Legal Q&A: Justifying age discrimination

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If an employee is awarded a far greater sum of money as part of an enhanced redundancy package than their younger colleague, most HR professionals would cry “age discrimination”. However, under the veil of public interest, things are not quite that clear cut. Employment lawyer Helen Ward looks into when age discrimination can be justified.

What happens if one employee gleans greater benefit from an enhanced package than another? Is that discriminatory? How should these enhanced packages be calculated? These were some of the issues dealt with recently by the Employment Appeal Tribunal (EAT).

Q. What is age discrimination?

Age is one of nine “protected characteristics” under the Equality Act 2010. The remaining eight are race, sex, sexual orientation, gender re-assignment, marriage or civil partnership, disability, pregnancy or maternity and religion or belief.

The Equality Act makes it unlawful to treat employees less favourably because they are in a particular age group, and to implement workplace policies and procedures which put anyone at a disadvantage because of their age.

Q. Can age discrimination ever be justified and if so, when?

Ordinarily different treatment because of a protected characteristic cannot be justified, but there is an exception to the rule when the different treatment is on the basis of a person’s age and can be objectively justified.

Age is the only protected characteristic that changes throughout a person’s life, and everyone could potentially benefit from preferential treatment on the grounds of age. It is likely that, for this reason, there is such an exception for age discrimination. However, it now seems that the exception only applies when it is considered to be in the public interest.

Q. What is objective justification?

Essentially, it means that an employer’s actions must be a proportionate means of achieving a legitimate aim. The courts have also found that when employees are treated differently because of their age, the employer’s actions must support a social policy objective, rather than simply the employer’s own private interests. Reducing unemployment, encouraging career progression and rewarding employee loyalty all pass that test.

Q. Was age discrimination justified in Lockwood v Department for Work and Pensions?

The recent EAT case of Lockwood v the Department for Work and Pensions touched on the issue of objective justification of age discrimination. The decision confirmed the significance of the “public interest test”.

In this case, Ms Lockwood was an administrator for the Department of Work and Pensions (DWP). After nearly eight years’ continuous employment, her role was placed at risk of redundancy. She was aged 26 at the time and took advantage of the DWP’s voluntary enhanced redundancy scheme. Had she been aged over 35 she would have been awarded around £28,000 but instead she received just shy of £11,000.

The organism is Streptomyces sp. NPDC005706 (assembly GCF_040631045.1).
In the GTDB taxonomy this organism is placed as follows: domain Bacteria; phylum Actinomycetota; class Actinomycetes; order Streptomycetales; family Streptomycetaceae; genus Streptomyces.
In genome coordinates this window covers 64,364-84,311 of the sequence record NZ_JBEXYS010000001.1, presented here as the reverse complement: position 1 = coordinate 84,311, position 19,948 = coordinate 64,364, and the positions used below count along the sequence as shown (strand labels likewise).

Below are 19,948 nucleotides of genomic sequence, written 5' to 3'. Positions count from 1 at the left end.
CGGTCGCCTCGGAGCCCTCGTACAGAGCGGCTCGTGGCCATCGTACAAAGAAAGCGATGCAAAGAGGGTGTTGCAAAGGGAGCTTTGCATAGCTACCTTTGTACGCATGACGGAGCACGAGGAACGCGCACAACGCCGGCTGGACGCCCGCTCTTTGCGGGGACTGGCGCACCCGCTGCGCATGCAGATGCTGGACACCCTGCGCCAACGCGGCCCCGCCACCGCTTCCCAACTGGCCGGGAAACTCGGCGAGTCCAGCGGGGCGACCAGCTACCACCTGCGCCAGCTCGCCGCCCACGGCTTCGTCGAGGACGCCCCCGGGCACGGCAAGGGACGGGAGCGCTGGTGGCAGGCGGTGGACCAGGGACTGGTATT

The DWP argued that it was easier for people in Ms Lockwood’s age group to find a new job after having been made redundant, compared to her older colleagues. Statistically speaking this is the case and the EAT agreed, highlighting that providing an appropriate financial cushion for older employees can be objectively justifiable age discrimination.

The DWP’s voluntary redundancy scheme was proven to support a valid social policy objective aimed at helping older employees while they find alternative employment. This is the essence of the public interest test which has been established by the Supreme Court in previous cases.

Q. What do employers need to remember?

Despite cases such as Ms Lockwood’s, employers should still seek to treat everyone equally. Targeting certain age groups could result in time and cost intensive employment tribunal claims.

If cost reductions and redundancies become unavoidable, employers should ensure that any dismissals are not tainted by age discrimination and that a fair dismissal follows on from a fair consultation process.

Employers that do treat certain age groups differently for whatever reason should always consider whether or not they meet the “public interest test”. Remember that any such initiatives must be objectively justifiable and based on a social policy objective.

Seeking legal advice before even considering a policy or initiative that could fall foul of the Equality Act is highly advisable. The money saved from a potential tribunal claim can then be spent on business development instead.

Helen Ward is an associate at Clarion








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